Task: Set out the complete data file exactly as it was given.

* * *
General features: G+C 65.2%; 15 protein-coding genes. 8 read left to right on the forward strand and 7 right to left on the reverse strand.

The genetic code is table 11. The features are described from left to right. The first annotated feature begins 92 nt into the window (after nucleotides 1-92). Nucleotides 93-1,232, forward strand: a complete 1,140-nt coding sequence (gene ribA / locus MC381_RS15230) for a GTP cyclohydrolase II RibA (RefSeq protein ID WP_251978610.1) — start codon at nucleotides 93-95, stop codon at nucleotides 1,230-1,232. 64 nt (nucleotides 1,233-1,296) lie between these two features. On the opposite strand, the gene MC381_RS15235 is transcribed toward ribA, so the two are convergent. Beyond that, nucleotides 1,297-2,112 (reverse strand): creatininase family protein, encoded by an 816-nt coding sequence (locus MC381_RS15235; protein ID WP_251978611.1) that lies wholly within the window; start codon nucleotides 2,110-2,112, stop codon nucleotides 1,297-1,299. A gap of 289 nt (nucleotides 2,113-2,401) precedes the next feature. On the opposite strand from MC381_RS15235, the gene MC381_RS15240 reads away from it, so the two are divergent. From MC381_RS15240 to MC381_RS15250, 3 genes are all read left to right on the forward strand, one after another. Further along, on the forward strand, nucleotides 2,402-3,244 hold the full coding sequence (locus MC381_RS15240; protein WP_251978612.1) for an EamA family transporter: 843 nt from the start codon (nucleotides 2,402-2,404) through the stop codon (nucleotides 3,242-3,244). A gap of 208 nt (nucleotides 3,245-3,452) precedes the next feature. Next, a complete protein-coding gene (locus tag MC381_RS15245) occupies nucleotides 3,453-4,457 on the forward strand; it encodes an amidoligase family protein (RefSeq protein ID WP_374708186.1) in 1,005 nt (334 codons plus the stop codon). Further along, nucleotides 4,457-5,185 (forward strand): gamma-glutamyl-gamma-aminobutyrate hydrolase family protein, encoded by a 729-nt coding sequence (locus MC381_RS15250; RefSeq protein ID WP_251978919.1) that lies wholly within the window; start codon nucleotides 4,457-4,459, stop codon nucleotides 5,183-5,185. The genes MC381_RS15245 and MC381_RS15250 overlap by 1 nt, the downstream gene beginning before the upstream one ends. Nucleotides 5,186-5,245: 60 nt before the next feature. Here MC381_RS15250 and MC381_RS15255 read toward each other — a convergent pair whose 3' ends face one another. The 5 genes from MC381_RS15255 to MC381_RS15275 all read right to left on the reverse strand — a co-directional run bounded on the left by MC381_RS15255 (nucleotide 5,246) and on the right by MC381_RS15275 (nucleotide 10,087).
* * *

General features: G+C 65.2%; 15 protein-coding genes. 8 read left to right on the forward strand and 7 right to left on the reverse strand.

The genetic code is table 11. The features are described from left to right. The first annotated feature begins 92 nt into the window (after nucleotides 1-92). Nucleotides 93-1,232, forward strand: a complete 1,140-nt coding sequence (gene ribA / locus MC381_RS15230) for a GTP cyclohydrolase II RibA (RefSeq protein ID WP_251978610.1) — start codon at nucleotides 93-95, stop codon at nucleotides 1,230-1,232. 64 nt (nucleotides 1,233-1,296) lie between these two features. On the opposite strand, the gene MC381_RS15235 is transcribed toward ribA, so the two are convergent. Beyond that, nucleotides 1,297-2,112 (reverse strand): creatininase family protein, encoded by an 816-nt coding sequence (locus MC381_RS15235; protein ID WP_251978611.1) that lies wholly within the window; start codon nucleotides 2,110-2,112, stop codon nucleotides 1,297-1,299. A gap of 289 nt (nucleotides 2,113-2,401) precedes the next feature. On the opposite strand from MC381_RS15235, the gene MC381_RS15240 reads away from it, so the two are divergent. From MC381_RS15240 to MC381_RS15250, 3 genes are all read left to right on the forward strand, one after another. Further along, on the forward strand, nucleotides 2,402-3,244 hold the full coding sequence (locus MC381_RS15240; protein WP_251978612.1) for an EamA family transporter: 843 nt from the start codon (nucleotides 2,402-2,404) through the stop codon (nucleotides 3,242-3,244). A gap of 208 nt (nucleotides 3,245-3,452) precedes the next feature. Next, a complete protein-coding gene (locus tag MC381_RS15245) occupies nucleotides 3,453-4,457 on the forward strand; it encodes an amidoligase family protein (RefSeq protein ID WP_374708186.1) in 1,005 nt (334 codons plus the stop codon). Further along, nucleotides 4,457-5,185 (forward strand): gamma-glutamyl-gamma-aminobutyrate hydrolase family protein, encoded by a 729-nt coding sequence (locus MC381_RS15250; RefSeq protein ID WP_251978919.1) that lies wholly within the window; start codon nucleotides 4,457-4,459, stop codon nucleotides 5,183-5,185. The genes MC381_RS15245 and MC381_RS15250 overlap by 1 nt, the downstream gene beginning before the upstream one ends. Nucleotides 5,186-5,245: 60 nt before the next feature. Here MC381_RS15250 and MC381_RS15255 read toward each other — a convergent pair whose 3' ends face one another. The 5 genes from MC381_RS15255 to MC381_RS15275 all read right to left on the reverse strand — a co-directional run bounded on the left by MC381_RS15255 (nucleotide 5,246) and on the right by MC381_RS15275 (nucleotide 10,087).